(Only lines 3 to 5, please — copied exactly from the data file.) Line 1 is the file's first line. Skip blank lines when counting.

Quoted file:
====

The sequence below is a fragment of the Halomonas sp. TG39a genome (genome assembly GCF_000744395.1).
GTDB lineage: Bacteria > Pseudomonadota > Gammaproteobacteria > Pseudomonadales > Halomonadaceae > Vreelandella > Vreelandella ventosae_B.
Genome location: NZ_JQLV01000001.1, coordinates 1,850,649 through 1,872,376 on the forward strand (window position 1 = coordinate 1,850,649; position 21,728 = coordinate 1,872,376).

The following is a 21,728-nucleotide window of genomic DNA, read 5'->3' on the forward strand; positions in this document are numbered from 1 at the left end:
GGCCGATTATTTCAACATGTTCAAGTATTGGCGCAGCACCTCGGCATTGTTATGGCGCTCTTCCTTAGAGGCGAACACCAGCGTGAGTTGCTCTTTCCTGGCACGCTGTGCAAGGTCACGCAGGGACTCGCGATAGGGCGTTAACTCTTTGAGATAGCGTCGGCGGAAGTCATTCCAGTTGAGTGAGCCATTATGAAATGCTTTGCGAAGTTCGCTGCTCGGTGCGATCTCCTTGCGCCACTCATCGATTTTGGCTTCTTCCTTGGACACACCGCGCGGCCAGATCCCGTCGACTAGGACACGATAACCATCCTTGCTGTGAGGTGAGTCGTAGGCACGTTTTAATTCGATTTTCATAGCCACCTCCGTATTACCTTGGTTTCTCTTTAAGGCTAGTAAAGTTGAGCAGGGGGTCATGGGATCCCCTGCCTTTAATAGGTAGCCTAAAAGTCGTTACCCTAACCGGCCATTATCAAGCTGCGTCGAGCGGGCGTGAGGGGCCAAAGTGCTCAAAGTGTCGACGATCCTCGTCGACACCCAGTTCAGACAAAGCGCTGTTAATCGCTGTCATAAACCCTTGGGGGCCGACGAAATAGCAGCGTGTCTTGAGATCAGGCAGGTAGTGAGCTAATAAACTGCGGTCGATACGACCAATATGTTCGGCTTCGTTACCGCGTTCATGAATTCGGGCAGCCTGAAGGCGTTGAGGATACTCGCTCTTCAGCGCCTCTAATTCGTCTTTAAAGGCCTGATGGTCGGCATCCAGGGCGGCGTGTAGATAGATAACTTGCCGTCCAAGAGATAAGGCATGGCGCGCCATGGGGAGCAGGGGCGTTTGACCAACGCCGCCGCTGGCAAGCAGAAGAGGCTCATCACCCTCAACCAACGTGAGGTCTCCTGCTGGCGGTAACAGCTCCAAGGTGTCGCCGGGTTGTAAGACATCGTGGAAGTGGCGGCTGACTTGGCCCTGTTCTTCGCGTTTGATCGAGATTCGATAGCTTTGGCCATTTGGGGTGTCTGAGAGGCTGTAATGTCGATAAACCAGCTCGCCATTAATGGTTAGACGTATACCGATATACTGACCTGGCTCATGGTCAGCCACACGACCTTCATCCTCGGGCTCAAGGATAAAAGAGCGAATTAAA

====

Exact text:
Genome location: NZ_JQLV01000001.1, coordinates 1,850,649 through 1,872,376 on the forward strand (window position 1 = coordinate 1,850,649; position 21,728 = coordinate 1,872,376).

The following is a 21,728-nucleotide window of genomic DNA, read 5'->3' on the forward strand; positions in this document are numbered from 1 at the left end:
GGCCGATTATTTCAACATGTTCAAGTATTGGCGCAGCACCTCGGCATTGTTATGGCGCTCTTCCTTAGAGGCGAACACCAGCGTGAGTTGCTCTTTCCTGGCACGCTGTGCAAGGTCACGCAGGGACTCGCGATAGGGCGTTAACTCTTTGAGATAGCGTCGGCGGAAGTCATTCCAGTTGAGTGAGCCATTATGAAATGCTTTGCGAAGTTCGCTGCTCGGTGCGATCTCCTTGCGCCACTCATCGATTTTGGCTTCTTCCTTGGACACACCGCGCGGCCAGATCCCGTCGACTAGGACACGATAACCATCCTTGCTGTGAGGTGAGTCGTAGGCACGTTTTAATTCGATTTTCATAGCCACCTCCGTATTACCTTGGTTTCTCTTTAAGGCTAGTAAAGTTGAGCAGGGGGTCATGGGATCCCCTGCCTTTAATAGGTAGCCTAAAAGTCGTTACCCTAACCGGCCATTATCAAGCTGCGTCGAGCGGGCGTGAGGGGCCAAAGTGCTCAAAGTGTCGACGATCCTCGTCGACACCCAGTTCAGACAAAGCGCTGTTAATCGCTGTCATAAACCCTTGGGGGCCGACGAAATAGCAGCGTGTCTTGAGATCAGGCAGGTAGTGAGCTAATAAACTGCGGTCGATACGACCAATATGTTCGGCTTCGTTACCGCGTTCATGAATTCGGGCAGCCTGAAGGCGTTGAGGATACTCGCTCTTCAGCGCCTCTAATTCGTCTTTAAAGGCCTGATGGTCGGCATCCAGGGCGGCGTGTAGATAGATAACTTGCCGTCCAAGAGATAAGGCATGGCGCGCCATGGGGAGCAGGGGCGTTTGACCAACGCCGCCGCTGGCAAGCAGAAGAGGCTCATCACCCTCAACCAACGTGAGGTCTCCTGCTGGCGGTAACAGCTCCAAGGTGTCGCCGGGTTGTAAGACATCGTGGAAGTGGCGGCTGACTTGGCCCTGTTCTTCGCGTTTGATCGAGATTCGATAGCTTTGGCCATTTGGGGTGTCTGAGAGGCTGTAATGTCGATAAACCAGCTCGCCATTAATGGTTAGACGTATACCGATATACTGACCTGGCTCATGGTCAGCCACACGACCTTCATCCTCGGGCTCAAGGATAAAAGAGCGAATTAAA